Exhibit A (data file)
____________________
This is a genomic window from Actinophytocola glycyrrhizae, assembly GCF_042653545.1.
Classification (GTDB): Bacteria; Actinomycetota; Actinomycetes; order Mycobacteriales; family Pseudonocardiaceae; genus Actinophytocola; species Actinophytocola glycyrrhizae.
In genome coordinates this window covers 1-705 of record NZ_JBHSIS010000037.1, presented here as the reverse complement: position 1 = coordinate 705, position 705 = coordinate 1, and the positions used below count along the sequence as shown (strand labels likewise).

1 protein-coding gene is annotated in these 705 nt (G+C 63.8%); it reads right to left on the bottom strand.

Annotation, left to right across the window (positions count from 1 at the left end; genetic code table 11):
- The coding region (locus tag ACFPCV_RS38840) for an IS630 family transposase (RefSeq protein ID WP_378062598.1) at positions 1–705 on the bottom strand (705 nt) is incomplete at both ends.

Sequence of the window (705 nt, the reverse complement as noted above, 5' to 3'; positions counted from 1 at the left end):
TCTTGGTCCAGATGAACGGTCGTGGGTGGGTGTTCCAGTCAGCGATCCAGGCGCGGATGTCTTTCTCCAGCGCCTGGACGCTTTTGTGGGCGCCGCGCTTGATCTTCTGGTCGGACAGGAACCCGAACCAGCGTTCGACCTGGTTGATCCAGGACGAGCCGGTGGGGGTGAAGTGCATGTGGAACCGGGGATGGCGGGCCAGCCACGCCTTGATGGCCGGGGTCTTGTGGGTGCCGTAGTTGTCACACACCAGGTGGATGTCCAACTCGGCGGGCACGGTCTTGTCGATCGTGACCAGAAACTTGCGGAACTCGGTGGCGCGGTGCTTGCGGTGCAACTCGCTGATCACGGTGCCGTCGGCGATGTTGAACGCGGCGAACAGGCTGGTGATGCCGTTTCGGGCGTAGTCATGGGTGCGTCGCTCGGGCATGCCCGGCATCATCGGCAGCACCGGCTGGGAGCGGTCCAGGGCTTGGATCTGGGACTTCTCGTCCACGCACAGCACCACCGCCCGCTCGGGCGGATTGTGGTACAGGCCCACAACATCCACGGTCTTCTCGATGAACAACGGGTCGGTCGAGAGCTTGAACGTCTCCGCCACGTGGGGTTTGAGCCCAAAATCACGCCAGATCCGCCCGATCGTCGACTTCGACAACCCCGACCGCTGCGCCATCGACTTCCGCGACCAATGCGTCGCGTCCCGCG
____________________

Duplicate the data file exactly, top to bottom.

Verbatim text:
This is a genomic window from Actinophytocola glycyrrhizae, assembly GCF_042653545.1.
Classification (GTDB): Bacteria; Actinomycetota; Actinomycetes; order Mycobacteriales; family Pseudonocardiaceae; genus Actinophytocola; species Actinophytocola glycyrrhizae.
In genome coordinates this window covers 1-705 of record NZ_JBHSIS010000037.1, presented here as the reverse complement: position 1 = coordinate 705, position 705 = coordinate 1, and the positions used below count along the sequence as shown (strand labels likewise).

1 protein-coding gene is annotated in these 705 nt (G+C 63.8%); it reads right to left on the bottom strand.

Annotation, left to right across the window (positions count from 1 at the left end; genetic code table 11):
- The coding region (locus tag ACFPCV_RS38840) for an IS630 family transposase (RefSeq protein ID WP_378062598.1) at positions 1–705 on the bottom strand (705 nt) is incomplete at both ends.

Sequence of the window (705 nt, the reverse complement as noted above, 5' to 3'; positions counted from 1 at the left end):
TCTTGGTCCAGATGAACGGTCGTGGGTGGGTGTTCCAGTCAGCGATCCAGGCGCGGATGTCTTTCTCCAGCGCCTGGACGCTTTTGTGGGCGCCGCGCTTGATCTTCTGGTCGGACAGGAACCCGAACCAGCGTTCGACCTGGTTGATCCAGGACGAGCCGGTGGGGGTGAAGTGCATGTGGAACCGGGGATGGCGGGCCAGCCACGCCTTGATGGCCGGGGTCTTGTGGGTGCCGTAGTTGTCACACACCAGGTGGATGTCCAACTCGGCGGGCACGGTCTTGTCGATCGTGACCAGAAACTTGCGGAACTCGGTGGCGCGGTGCTTGCGGTGCAACTCGCTGATCACGGTGCCGTCGGCGATGTTGAACGCGGCGAACAGGCTGGTGATGCCGTTTCGGGCGTAGTCATGGGTGCGTCGCTCGGGCATGCCCGGCATCATCGGCAGCACCGGCTGGGAGCGGTCCAGGGCTTGGATCTGGGACTTCTCGTCCACGCACAGCACCACCGCCCGCTCGGGCGGATTGTGGTACAGGCCCACAACATCCACGGTCTTCTCGATGAACAACGGGTCGGTCGAGAGCTTGAACGTCTCCGCCACGTGGGGTTTGAGCCCAAAATCACGCCAGATCCGCCCGATCGTCGACTTCGACAACCCCGACCGCTGCGCCATCGACTTCCGCGACCAATGCGTCGCGTCCCGCG